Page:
Just reflect for a while when you have failed in an attempt. Try to be more careful in the next attempt. Try to remove those factors that led you to fail previously. - Swami Sivananda
Centuries ago a man in the East took up gardening on his small estate. Eventually, he became a proficient gardener producing some of the most beautiful plants and flowers in his community. However, one aspect of gardening frustrated him: the constant presence of growing weeds. No matter what he did, no matter how much weeding he engaged in, they came back stronger than ever.
Unable to bear the presence of weeds in his garden he visited with a member of a King’s royal garden staff. He listened patiently and took careful notes as the royal gardener offered him a variety of methods for dealing with weeds. Pleased with his new knowledge, the man returned to his estate and applied the principles. Yet, the weeds persisted returning as they always had.
Once again, he visited the royal gardener and explained asking “what else can I do about those weeds?” The royal gardener paused before speaking and then said: “There is only one other thing for you to do: you must learn to love the weeds and treat them well.”
That story is a metaphor for our living. While we may have many admirable qualities, no one of us is free from “weeds” in our lives. As we become aware them it’s easy to become frustrated with ourselves and turn to self-loathing and even self-abuse. The lesson from the gardener applies to life in this way: we must learn to love our ‘weeds’, those flaws, imperfections which make us the unique individuals we are.
Exercise your spiritual awareness. Try to greet the day with joy, with a heart that is full of compassion, gratitude and love. - Bhante Wimala
You have to work to gradually develop your mind from day to day and year to year. It might even take eons. Ultimately this kind of mind training is a practice of patience. - Lama Zopa
As people try for unique yoga poses, the risks are getting higher and higher for serious injury, if not death. This week, a Mexican college student survived an 80-foot fall after practicing an extreme yoga pose on her building's sixth-floor balcony, according to the New York Post.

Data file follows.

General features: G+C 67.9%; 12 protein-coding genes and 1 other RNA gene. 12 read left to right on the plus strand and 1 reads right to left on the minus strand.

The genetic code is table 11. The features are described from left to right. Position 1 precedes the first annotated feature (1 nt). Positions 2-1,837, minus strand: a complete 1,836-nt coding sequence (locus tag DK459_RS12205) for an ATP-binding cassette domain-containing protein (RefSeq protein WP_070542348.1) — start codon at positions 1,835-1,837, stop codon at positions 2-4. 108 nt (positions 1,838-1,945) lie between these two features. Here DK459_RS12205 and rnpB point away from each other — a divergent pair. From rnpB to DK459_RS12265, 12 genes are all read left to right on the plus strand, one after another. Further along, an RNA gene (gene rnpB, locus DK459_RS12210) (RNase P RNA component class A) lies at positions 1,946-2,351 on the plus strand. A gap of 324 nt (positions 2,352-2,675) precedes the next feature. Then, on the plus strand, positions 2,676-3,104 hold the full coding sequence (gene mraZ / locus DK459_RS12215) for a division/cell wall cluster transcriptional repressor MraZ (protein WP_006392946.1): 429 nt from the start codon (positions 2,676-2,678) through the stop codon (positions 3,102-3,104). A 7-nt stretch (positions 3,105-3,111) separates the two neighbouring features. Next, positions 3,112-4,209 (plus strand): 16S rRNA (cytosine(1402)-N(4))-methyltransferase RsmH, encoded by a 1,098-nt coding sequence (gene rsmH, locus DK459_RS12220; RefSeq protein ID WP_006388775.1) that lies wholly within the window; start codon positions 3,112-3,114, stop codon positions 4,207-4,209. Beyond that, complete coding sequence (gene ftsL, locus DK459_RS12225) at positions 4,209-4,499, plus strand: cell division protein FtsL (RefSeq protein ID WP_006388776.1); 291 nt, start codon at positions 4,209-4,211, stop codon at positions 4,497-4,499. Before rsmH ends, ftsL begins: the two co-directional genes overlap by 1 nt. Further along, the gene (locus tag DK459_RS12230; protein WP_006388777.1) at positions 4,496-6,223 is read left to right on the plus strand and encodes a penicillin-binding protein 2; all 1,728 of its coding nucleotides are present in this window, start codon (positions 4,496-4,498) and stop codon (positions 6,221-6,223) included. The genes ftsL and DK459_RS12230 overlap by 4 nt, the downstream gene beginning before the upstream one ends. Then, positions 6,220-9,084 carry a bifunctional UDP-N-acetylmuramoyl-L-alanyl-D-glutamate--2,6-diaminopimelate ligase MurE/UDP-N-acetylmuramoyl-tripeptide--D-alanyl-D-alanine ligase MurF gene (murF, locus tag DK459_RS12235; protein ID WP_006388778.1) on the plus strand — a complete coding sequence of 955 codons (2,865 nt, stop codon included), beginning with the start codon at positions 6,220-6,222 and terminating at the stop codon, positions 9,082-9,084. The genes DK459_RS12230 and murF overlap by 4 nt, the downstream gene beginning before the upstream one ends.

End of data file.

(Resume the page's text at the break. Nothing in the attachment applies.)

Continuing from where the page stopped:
Twenty-three-year-old Alexa Terrazas, who studies health and nutrition at Tecnológico de Monterrey, slipped from the balcony railing last Saturday and landed on the pavement outside her apartment in the northeastern state of Nuevo León, the Post reported while quoting local media outlets.
The college student had reportedly performed similar death-defying poses on the the guardrail before but nearly died after falling and suffering fractures to her legs, arms, hip and head. She was taken to the hospital, where she underwent an 11-hour procedure that required doctors to "reconstruct" her legs. As of Monday, Terrazas remained in critical condition. Doctors said they believe it could take up to three years for the 23-year-old to walk again.
Tread lightly on this Earth. Be kind to all creatures.
Live simply. Consume less. Avoid air travel. Find alternatives to car travel.
Delight in a vegetarian diet. Grow your own food if possible.
Use water sparingly. Lobby for a saner, healthier world.
—Georg and Brenda Feuerstein
With passion make love.
With passion eat and drink and dance and play.
Why look like a dead fish
in this ocean
of God? - Rumi
Author Minal Hajratwala's first meditation teacher was her father. They had a close bond. She was eighteen the first time her father needed open heart surgery; twenty-nine the second time; and forty-nine when doctors admitted nothing more could be done for her father.
As she watched his decline she recalled "what arose in me at last was gratitude, not as a practice but as a fruit of practice. Gratitude for the years we’d had together and the karma that allowed us to be together at the end. Gratitude for the medications and comforts afforded us by the great privilege of our place (a palace, by the standards of much of human history). And gratitude for these powerful practices, great lineages of teachers, our robust and diverse sanghas persisting through the flames of war and roars of beasts: a triple jewel which never tires of offering us refuge."
You cannot make your body flexible just by thinking about making it flexible. You can only do that by training it. The body has to make the body flexible. - Lama Zopa
As long as we believe that happiness has to come from outside, from other people or from the external environment, we will always blame something outside whenever we have a problem. - Lama Zopa
Victor M. Parachin ...is a
Vedic educator, yoga instructor, Buddhist meditation teacher and author of a dozen books. Buy his books at amazon or your local bookstore.